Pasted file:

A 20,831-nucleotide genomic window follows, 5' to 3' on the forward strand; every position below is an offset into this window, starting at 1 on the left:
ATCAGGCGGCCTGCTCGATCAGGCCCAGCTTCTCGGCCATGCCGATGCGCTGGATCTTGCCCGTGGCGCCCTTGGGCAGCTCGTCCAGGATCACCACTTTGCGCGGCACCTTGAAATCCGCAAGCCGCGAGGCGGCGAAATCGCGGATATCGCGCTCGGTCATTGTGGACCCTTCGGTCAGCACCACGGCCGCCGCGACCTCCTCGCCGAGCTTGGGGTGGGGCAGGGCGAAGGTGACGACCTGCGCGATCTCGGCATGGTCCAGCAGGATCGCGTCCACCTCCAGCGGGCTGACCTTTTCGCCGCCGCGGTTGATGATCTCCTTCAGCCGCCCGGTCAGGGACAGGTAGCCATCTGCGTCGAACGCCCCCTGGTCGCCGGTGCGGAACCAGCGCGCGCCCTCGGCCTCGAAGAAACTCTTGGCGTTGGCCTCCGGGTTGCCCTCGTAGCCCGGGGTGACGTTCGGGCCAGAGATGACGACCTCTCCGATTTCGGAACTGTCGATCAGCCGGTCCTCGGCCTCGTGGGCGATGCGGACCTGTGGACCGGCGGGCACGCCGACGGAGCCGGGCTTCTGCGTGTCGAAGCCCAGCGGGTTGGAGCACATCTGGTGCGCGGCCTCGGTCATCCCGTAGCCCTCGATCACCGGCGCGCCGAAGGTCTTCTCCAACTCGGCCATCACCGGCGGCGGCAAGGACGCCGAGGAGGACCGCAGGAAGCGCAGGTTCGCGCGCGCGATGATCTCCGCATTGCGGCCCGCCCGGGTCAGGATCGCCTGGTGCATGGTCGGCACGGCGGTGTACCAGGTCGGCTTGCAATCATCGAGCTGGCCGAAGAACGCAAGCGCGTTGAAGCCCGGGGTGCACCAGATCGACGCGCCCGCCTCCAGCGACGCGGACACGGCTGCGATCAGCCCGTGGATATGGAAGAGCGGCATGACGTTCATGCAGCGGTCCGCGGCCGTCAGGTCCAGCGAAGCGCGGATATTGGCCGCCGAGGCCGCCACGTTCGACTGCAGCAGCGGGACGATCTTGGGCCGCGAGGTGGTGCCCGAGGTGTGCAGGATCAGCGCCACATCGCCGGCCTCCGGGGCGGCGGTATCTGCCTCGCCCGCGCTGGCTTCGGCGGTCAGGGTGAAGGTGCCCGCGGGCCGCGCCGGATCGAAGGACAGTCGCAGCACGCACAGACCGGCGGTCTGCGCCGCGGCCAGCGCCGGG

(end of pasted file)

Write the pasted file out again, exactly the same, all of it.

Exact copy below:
A 20,831-nucleotide genomic window follows, 5' to 3' on the forward strand; every position below is an offset into this window, starting at 1 on the left:
ATCAGGCGGCCTGCTCGATCAGGCCCAGCTTCTCGGCCATGCCGATGCGCTGGATCTTGCCCGTGGCGCCCTTGGGCAGCTCGTCCAGGATCACCACTTTGCGCGGCACCTTGAAATCCGCAAGCCGCGAGGCGGCGAAATCGCGGATATCGCGCTCGGTCATTGTGGACCCTTCGGTCAGCACCACGGCCGCCGCGACCTCCTCGCCGAGCTTGGGGTGGGGCAGGGCGAAGGTGACGACCTGCGCGATCTCGGCATGGTCCAGCAGGATCGCGTCCACCTCCAGCGGGCTGACCTTTTCGCCGCCGCGGTTGATGATCTCCTTCAGCCGCCCGGTCAGGGACAGGTAGCCATCTGCGTCGAACGCCCCCTGGTCGCCGGTGCGGAACCAGCGCGCGCCCTCGGCCTCGAAGAAACTCTTGGCGTTGGCCTCCGGGTTGCCCTCGTAGCCCGGGGTGACGTTCGGGCCAGAGATGACGACCTCTCCGATTTCGGAACTGTCGATCAGCCGGTCCTCGGCCTCGTGGGCGATGCGGACCTGTGGACCGGCGGGCACGCCGACGGAGCCGGGCTTCTGCGTGTCGAAGCCCAGCGGGTTGGAGCACATCTGGTGCGCGGCCTCGGTCATCCCGTAGCCCTCGATCACCGGCGCGCCGAAGGTCTTCTCCAACTCGGCCATCACCGGCGGCGGCAAGGACGCCGAGGAGGACCGCAGGAAGCGCAGGTTCGCGCGCGCGATGATCTCCGCATTGCGGCCCGCCCGGGTCAGGATCGCCTGGTGCATGGTCGGCACGGCGGTGTACCAGGTCGGCTTGCAATCATCGAGCTGGCCGAAGAACGCAAGCGCGTTGAAGCCCGGGGTGCACCAGATCGACGCGCCCGCCTCCAGCGACGCGGACACGGCTGCGATCAGCCCGTGGATATGGAAGAGCGGCATGACGTTCATGCAGCGGTCCGCGGCCGTCAGGTCCAGCGAAGCGCGGATATTGGCCGCCGAGGCCGCCACGTTCGACTGCAGCAGCGGGACGATCTTGGGCCGCGAGGTGGTGCCCGAGGTGTGCAGGATCAGCGCCACATCGCCGGCCTCCGGGGCGGCGGTATCTGCCTCGCCCGCGCTGGCTTCGGCGGTCAGGGTGAAGGTGCCCGCGGGCCGCGCCGGATCGAAGGACAGTCGCAGCACGCACAGACCGGCGGTCTGCGCCGCGGCCAGCGCCGGG